A holy relic!

One thing I do not miss at all about living in Salt Lake City was the bland, totally credulous way the television news would report on all things Mormon. No claim was too ridiculous if it was said by the Church of Latter-Day Saints, and all the officials of that organization were treated as revered and unquestionable sources of authority. I just had to keep the television off and shun the newspapers every year at the time of the General Conference.

So this news story gave me horrible flashbacks: smiling Mormons announcing new lunacy to the straight faces of reporters. The church is going to let the peons view the sacred Seer Stone of Joseph Smith! Stand back in awe!


That’s the rock that Smith used to translate the invisible golden plates of Moroni into pseudo-King James English. Here’s how it worked:

I will now give you a description of the manner in which the Book of Mormon was translated. Joseph Smith would put the seer stone into a hat, and put his face in the hat, drawing it closely around his face to exclude the light; and in the darkness the spiritual light would shine. A piece of something resembling parchment would appear, and under it was the interpretation in English. Brother Joseph would read off the English to Oliver Cowdery, who was his principal scribe, and when it was written down and repeated to brother Joseph to see if it was correct, then it would disappear, and another character with the interpretation would appear. Thus the Book of Mormon was translated by the gift and power of God, and not by any power of man.

So the Mormon Church is now proud to announce the viewing of a prop used by a treasure-hunting con man in the early 19th century. I can picture the pious gasps of delight even now, and am glad I’m no longer anywhere near Utah.


  1. says

    Why did the Holy Spirit write English subtitles for Joseph Smith? Wouldn’t it have made more sense to instantly impart to him the understanding of ancient Hebrew? And why is the Holy Spirit’s English so terrible?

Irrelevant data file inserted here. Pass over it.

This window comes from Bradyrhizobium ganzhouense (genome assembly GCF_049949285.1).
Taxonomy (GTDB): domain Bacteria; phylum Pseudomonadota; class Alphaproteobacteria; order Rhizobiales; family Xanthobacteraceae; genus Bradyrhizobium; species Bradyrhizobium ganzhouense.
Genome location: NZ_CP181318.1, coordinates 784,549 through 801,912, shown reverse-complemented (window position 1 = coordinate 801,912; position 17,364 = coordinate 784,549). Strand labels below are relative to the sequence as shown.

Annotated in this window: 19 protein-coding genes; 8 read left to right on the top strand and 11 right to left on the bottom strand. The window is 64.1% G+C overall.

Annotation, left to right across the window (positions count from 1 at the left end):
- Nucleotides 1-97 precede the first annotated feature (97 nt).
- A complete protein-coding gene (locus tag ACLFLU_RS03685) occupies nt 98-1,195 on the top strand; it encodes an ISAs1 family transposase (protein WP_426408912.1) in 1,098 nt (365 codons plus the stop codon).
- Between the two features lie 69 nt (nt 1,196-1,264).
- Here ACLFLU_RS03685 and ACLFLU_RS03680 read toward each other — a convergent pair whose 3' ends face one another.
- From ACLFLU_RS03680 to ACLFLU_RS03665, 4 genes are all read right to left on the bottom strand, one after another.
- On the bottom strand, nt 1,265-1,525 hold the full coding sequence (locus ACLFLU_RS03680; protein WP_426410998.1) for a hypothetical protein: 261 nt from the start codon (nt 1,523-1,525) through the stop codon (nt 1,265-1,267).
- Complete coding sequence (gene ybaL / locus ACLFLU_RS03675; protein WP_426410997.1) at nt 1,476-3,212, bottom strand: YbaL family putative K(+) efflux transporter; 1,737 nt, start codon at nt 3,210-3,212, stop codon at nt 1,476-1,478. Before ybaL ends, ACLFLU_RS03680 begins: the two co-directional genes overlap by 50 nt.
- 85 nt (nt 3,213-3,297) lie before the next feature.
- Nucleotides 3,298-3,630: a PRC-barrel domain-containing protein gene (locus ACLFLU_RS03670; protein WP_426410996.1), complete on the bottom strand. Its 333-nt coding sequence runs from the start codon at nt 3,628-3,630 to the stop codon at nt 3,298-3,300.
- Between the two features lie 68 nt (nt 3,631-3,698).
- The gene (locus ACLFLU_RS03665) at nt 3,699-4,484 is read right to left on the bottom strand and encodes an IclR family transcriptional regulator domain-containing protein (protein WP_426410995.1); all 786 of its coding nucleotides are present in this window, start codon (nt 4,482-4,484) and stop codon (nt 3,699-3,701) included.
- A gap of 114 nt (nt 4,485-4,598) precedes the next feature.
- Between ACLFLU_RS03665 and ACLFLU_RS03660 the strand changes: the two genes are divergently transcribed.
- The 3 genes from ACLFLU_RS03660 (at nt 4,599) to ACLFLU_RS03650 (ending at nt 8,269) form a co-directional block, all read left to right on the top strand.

2. Larry says

    So with a dusty rock picked up off of a path somewhere in New York, and a magic hat, thus a long con was begun. Just goes to show you, kids, it doesn’t take much to be successful.

  3. says

    Meh. I’ve got little stone talismans in my pocket that are shinier than that drab thing. Haven’t those people ever heard of tiger’s eye?

  4. says

    Well, at least they’re publicly exhibiting the weirdness. That sort of honesty gives them one up on the Scientologists which I’ve always felt is one of life’s great necessities.

  5. borax says

    Well, it is a pretty rock. Its not as pretty as the lump of pink quartz sitting on my book shelf, but my quartz won’t translate anything I put in my hat.

  6. Big Boppa says

    But which house did the hat place him in? My money’s on Slytherin but they say the hat works in mysterious ways.

  7. Saad says

    The 1800s? You call that a relic? This is a relic. That shit dates back to Adam and Eve, and then to Abraham, and then to Muhammad who had it put into the Kaaba wall where it still is to this day. You kiss it and god likes you a bit more than he would if you didn’t kiss it.

  8. slithey tove (twas brillig (stevem)) says

    I seem to remember hearing a story about he did that “hat trick” twice cause the first copy got lost so to replace it he went an watched again to be restenographed. When the first copy was found and compared to the second, they were completely different. To which Joseph just thumbed his nose and said something like ask. God. yourself.